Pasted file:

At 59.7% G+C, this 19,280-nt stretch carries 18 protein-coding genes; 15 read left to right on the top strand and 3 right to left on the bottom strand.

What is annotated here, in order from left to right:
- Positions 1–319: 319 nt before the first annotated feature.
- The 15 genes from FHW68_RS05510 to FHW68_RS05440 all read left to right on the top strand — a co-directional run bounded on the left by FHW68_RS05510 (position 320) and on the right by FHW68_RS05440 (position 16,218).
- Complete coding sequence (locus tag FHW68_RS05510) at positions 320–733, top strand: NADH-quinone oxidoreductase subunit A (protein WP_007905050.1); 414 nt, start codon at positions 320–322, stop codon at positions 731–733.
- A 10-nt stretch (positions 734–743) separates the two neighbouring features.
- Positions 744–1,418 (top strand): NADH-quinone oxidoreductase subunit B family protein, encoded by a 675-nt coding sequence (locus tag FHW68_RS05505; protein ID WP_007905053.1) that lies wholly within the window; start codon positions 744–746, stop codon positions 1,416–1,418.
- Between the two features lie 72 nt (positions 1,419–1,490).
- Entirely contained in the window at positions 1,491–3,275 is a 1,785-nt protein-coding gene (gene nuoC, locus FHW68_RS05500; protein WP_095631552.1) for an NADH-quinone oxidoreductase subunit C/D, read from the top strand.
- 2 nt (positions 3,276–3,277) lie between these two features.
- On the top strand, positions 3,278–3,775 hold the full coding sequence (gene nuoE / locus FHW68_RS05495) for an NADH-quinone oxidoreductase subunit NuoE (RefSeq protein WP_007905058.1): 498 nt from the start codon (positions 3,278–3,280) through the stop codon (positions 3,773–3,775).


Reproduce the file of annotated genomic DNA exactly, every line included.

At 59.7% G+C, this 19,280-nt stretch carries 18 protein-coding genes; 15 read left to right on the top strand and 3 right to left on the bottom strand.

What is annotated here, in order from left to right:
- Positions 1–319: 319 nt before the first annotated feature.
- The 15 genes from FHW68_RS05510 to FHW68_RS05440 all read left to right on the top strand — a co-directional run bounded on the left by FHW68_RS05510 (position 320) and on the right by FHW68_RS05440 (position 16,218).
- Complete coding sequence (locus tag FHW68_RS05510) at positions 320–733, top strand: NADH-quinone oxidoreductase subunit A (protein WP_007905050.1); 414 nt, start codon at positions 320–322, stop codon at positions 731–733.
- A 10-nt stretch (positions 734–743) separates the two neighbouring features.
- Positions 744–1,418 (top strand): NADH-quinone oxidoreductase subunit B family protein, encoded by a 675-nt coding sequence (locus tag FHW68_RS05505; protein ID WP_007905053.1) that lies wholly within the window; start codon positions 744–746, stop codon positions 1,416–1,418.
- Between the two features lie 72 nt (positions 1,419–1,490).
- Entirely contained in the window at positions 1,491–3,275 is a 1,785-nt protein-coding gene (gene nuoC, locus FHW68_RS05500; protein WP_095631552.1) for an NADH-quinone oxidoreductase subunit C/D, read from the top strand.
- 2 nt (positions 3,276–3,277) lie between these two features.
- On the top strand, positions 3,278–3,775 hold the full coding sequence (gene nuoE / locus FHW68_RS05495) for an NADH-quinone oxidoreductase subunit NuoE (RefSeq protein WP_007905058.1): 498 nt from the start codon (positions 3,278–3,280) through the stop codon (positions 3,773–3,775).